NASSAU, BAHAMAS — The Bahamas is estimated to have collected nearly $43 million in airspace fees for the 2022/2023 fiscal year, a sum which is expected to be higher based on the faster-than-expected recovery in air traffic movements according to Deputy Prime Minister Chester Cooper.
Cooper, the Tourism, Aviation and Investments Minister, gave a communication to Parliament yesterday on the complaints by airspace users over this nation’s overflight fees.
He noted that in April 2021, an air navigation services agreement was signed with the US Federal Aviation Administration (FAA), under which the FAA agreed to continue to deliver air navigation services in respect of approximately 75 percent of The Bahamas’ upper airspace, at no cost.
Cooper noted that the FAA instead elected to charge an annual fixed administrative fee of $80,000 to cover the provision of aircraft track data used by the Bahamas Air Navigation Services Authority (BANSA) to produce billing invoices. He said that the execution of this outsourcing of Air Navigation Services to the US recognizes The Bahamas’ current inability to provide these services and the expressed intent to build capacity over the coming years to enable it to provide these services directly. The third key agreement was executed, in July 2021, with the International Air Transport Association (IATA) to provide collection services for the new aviation fees.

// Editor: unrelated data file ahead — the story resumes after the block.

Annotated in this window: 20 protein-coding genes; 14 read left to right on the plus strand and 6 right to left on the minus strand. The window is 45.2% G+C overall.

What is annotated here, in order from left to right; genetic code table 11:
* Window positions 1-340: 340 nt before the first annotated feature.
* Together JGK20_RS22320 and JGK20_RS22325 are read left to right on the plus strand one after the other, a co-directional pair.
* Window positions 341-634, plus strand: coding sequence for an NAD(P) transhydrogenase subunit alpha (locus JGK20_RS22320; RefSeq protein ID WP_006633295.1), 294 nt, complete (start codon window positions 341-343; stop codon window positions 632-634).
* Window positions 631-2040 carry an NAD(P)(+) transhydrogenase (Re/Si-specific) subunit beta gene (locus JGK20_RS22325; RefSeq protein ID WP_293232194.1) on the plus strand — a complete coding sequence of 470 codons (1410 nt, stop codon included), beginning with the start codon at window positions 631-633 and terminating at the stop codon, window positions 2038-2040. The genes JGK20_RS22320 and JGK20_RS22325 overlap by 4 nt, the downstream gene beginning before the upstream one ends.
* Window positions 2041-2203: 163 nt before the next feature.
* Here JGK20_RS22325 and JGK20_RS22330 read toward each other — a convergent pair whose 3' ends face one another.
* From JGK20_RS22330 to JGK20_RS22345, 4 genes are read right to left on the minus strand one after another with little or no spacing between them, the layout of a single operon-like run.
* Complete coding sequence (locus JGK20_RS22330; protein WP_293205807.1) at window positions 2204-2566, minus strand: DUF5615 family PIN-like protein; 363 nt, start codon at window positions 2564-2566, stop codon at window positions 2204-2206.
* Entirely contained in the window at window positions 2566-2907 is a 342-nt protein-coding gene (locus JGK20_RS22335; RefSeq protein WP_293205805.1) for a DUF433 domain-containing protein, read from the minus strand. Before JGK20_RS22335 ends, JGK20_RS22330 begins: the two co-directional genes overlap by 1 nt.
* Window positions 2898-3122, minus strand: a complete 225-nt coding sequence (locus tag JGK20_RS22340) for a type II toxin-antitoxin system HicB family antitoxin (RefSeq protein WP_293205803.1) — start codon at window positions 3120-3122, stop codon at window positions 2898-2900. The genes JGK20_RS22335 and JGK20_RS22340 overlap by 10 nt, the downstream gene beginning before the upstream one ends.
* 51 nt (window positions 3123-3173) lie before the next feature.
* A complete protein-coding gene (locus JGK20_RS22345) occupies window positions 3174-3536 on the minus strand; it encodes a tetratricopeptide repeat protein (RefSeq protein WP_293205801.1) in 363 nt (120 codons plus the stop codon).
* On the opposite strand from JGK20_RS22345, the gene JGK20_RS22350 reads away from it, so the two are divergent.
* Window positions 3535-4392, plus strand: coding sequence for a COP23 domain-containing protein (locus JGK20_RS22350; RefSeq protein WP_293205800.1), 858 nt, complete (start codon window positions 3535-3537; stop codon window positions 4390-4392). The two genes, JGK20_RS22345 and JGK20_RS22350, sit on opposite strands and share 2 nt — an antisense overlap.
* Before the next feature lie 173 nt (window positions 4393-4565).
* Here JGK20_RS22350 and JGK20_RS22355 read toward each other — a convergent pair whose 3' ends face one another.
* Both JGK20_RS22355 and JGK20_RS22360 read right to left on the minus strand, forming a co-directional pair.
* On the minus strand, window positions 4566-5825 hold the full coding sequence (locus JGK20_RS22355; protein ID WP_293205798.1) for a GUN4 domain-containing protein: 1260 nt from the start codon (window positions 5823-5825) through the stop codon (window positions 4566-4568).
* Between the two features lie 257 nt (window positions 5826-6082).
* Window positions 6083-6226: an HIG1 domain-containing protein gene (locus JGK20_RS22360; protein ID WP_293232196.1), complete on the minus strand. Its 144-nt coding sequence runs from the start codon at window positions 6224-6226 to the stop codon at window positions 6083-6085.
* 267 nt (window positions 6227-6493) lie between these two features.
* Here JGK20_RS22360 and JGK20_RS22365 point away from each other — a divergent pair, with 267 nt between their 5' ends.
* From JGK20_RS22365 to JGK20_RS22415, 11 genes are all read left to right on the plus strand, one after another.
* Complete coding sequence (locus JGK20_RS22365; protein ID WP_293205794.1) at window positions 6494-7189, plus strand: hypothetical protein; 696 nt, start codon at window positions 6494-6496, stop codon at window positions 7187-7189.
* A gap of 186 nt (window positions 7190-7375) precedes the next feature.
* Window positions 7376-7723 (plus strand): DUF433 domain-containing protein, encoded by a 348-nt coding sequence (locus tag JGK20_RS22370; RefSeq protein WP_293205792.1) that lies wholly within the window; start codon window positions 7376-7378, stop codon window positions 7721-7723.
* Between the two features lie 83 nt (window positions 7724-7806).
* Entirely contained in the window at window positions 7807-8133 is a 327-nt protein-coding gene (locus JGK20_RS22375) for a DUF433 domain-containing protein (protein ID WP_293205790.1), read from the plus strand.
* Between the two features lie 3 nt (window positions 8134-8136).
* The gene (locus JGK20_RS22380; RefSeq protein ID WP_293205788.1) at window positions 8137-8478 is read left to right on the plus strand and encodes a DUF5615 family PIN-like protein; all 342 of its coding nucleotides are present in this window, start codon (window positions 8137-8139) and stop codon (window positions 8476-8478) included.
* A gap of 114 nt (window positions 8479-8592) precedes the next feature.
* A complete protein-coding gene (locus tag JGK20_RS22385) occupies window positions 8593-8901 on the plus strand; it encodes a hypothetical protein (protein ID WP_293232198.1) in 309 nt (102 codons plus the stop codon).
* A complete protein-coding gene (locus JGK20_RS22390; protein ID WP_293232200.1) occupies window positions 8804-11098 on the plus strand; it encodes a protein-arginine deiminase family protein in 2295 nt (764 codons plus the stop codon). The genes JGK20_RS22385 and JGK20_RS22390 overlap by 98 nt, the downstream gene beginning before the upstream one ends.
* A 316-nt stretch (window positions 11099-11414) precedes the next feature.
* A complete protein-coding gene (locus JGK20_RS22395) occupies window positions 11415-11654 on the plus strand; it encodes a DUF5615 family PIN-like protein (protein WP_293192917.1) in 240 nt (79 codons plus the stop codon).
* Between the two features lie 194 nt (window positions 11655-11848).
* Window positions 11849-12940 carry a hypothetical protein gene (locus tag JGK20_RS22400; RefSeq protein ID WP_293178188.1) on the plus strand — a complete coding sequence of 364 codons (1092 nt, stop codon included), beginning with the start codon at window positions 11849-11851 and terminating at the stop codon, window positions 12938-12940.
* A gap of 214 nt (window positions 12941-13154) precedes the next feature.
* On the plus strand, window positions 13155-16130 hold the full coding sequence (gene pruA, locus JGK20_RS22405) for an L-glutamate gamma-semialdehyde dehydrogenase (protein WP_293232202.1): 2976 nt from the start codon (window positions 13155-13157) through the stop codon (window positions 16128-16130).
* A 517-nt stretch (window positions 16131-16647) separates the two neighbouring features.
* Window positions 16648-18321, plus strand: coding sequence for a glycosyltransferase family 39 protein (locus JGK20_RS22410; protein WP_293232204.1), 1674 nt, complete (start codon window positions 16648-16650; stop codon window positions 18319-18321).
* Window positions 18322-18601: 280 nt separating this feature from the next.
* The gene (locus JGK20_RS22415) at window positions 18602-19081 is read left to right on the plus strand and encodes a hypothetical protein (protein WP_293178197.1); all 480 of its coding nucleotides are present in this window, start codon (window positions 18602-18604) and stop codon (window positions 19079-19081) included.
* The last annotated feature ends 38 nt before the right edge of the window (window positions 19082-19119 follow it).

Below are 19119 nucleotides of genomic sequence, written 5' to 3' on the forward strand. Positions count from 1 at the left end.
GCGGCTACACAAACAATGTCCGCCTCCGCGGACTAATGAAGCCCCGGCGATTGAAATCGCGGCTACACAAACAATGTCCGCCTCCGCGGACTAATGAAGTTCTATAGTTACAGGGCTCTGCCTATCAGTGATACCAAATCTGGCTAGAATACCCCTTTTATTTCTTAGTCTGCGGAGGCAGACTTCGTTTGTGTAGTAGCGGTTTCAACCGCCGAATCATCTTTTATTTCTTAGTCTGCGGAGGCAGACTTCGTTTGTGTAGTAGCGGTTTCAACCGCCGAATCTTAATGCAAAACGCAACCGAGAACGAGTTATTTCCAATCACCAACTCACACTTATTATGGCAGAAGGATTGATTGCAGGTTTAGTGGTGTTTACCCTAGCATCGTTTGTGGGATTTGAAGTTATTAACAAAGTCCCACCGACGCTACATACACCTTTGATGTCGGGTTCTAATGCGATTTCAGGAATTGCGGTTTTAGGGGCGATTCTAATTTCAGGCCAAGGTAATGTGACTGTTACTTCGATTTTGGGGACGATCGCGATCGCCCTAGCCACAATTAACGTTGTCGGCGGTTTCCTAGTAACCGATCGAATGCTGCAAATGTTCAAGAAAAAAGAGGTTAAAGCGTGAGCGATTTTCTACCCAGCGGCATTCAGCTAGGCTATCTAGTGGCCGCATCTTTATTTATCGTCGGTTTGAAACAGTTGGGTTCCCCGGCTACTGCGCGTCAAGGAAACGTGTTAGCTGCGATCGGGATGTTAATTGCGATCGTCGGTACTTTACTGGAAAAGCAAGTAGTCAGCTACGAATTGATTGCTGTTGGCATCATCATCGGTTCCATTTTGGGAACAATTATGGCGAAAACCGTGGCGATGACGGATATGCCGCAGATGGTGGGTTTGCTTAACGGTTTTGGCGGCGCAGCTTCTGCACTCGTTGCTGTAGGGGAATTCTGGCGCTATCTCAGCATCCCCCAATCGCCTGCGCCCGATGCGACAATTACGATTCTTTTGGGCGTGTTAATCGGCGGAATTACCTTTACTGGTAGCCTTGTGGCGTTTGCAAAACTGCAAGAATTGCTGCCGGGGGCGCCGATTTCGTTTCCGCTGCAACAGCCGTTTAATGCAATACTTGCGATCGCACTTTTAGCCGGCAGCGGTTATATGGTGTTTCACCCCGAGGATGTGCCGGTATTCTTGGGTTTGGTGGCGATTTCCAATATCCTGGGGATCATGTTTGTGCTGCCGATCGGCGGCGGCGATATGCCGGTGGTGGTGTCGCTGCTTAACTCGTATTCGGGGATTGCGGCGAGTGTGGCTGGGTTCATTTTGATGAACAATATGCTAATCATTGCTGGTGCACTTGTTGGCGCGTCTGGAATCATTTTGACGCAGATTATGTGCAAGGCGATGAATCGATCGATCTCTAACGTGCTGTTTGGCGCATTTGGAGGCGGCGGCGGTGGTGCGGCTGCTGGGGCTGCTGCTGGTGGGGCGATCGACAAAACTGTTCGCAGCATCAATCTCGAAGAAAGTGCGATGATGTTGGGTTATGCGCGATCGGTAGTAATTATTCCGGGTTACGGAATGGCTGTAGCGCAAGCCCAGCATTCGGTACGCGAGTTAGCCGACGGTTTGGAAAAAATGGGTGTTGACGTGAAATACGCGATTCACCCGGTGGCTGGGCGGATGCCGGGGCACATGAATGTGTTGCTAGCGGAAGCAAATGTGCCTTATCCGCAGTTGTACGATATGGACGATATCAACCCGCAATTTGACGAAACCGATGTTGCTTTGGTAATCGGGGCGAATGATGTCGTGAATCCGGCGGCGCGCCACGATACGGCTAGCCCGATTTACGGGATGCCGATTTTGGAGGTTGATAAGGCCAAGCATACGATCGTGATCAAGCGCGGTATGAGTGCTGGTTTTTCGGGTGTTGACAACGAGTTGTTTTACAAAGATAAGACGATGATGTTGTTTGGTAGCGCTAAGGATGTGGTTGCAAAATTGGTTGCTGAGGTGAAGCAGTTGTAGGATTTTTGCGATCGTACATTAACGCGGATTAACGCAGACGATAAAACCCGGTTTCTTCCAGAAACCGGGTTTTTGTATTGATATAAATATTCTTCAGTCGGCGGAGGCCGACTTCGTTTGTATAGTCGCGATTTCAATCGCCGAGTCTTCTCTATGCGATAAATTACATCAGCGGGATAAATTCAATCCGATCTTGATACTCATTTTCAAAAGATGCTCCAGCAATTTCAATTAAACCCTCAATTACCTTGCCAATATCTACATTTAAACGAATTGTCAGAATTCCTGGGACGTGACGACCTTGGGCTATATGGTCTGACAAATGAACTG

According to Cooper, for the fiscal year 2022/23, airspace fees under the scheme were estimated at $42.925 million—although it is expected to be higher based on the faster-than-expected recovery in air traffic movements. Between May 2021 and November 2022, fees invoiced under the airspace scheme totaled $49.693 million—of which $44.693 represented overflight fees; $4.452 million origin/destination fees, and $1.329 million was for the passenger levy. Total fees collected through November 2022 is $42.682 million, with receivables at $6.463 million.